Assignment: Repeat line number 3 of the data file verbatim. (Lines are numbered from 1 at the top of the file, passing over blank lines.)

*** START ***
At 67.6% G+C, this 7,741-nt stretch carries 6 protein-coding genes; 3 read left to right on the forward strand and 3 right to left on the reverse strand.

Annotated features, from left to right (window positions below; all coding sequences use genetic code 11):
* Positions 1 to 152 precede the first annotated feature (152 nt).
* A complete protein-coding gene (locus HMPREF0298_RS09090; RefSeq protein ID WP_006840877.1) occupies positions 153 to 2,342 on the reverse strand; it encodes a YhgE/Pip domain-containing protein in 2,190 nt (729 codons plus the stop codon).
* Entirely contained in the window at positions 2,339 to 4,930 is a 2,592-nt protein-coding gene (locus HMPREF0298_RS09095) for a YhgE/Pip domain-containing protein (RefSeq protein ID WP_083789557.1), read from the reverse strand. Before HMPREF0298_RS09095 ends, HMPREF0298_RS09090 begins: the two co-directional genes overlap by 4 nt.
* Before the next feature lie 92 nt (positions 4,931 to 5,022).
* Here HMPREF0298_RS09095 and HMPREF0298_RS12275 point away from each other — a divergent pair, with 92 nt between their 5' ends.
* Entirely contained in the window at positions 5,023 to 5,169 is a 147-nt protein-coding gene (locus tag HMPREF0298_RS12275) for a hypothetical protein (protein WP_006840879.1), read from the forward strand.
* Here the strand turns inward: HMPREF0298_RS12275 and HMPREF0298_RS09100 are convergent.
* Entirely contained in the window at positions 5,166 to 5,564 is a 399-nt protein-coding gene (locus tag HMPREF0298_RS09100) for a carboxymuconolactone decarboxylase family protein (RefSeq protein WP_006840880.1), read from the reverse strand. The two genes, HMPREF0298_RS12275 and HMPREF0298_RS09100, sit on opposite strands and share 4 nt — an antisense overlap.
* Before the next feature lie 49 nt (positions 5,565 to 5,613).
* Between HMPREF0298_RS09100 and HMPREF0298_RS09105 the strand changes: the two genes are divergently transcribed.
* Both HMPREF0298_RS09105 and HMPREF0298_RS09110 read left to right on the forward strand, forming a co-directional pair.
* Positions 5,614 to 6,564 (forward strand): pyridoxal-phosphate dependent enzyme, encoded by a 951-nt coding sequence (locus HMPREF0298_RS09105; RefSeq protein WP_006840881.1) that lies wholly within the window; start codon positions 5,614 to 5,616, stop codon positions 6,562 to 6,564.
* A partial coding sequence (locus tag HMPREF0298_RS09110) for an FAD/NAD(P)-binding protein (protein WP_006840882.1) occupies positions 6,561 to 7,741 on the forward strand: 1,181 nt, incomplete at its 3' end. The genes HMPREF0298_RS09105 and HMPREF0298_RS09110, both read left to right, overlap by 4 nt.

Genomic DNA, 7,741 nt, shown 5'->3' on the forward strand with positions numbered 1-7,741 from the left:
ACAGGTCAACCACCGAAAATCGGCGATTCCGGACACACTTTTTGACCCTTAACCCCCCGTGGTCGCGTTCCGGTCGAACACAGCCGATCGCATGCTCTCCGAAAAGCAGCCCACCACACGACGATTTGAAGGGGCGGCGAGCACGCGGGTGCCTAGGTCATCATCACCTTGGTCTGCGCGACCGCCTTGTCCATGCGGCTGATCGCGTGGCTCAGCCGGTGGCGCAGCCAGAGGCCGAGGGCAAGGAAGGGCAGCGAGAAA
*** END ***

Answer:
* Positions 1 to 152 precede the first annotated feature (152 nt).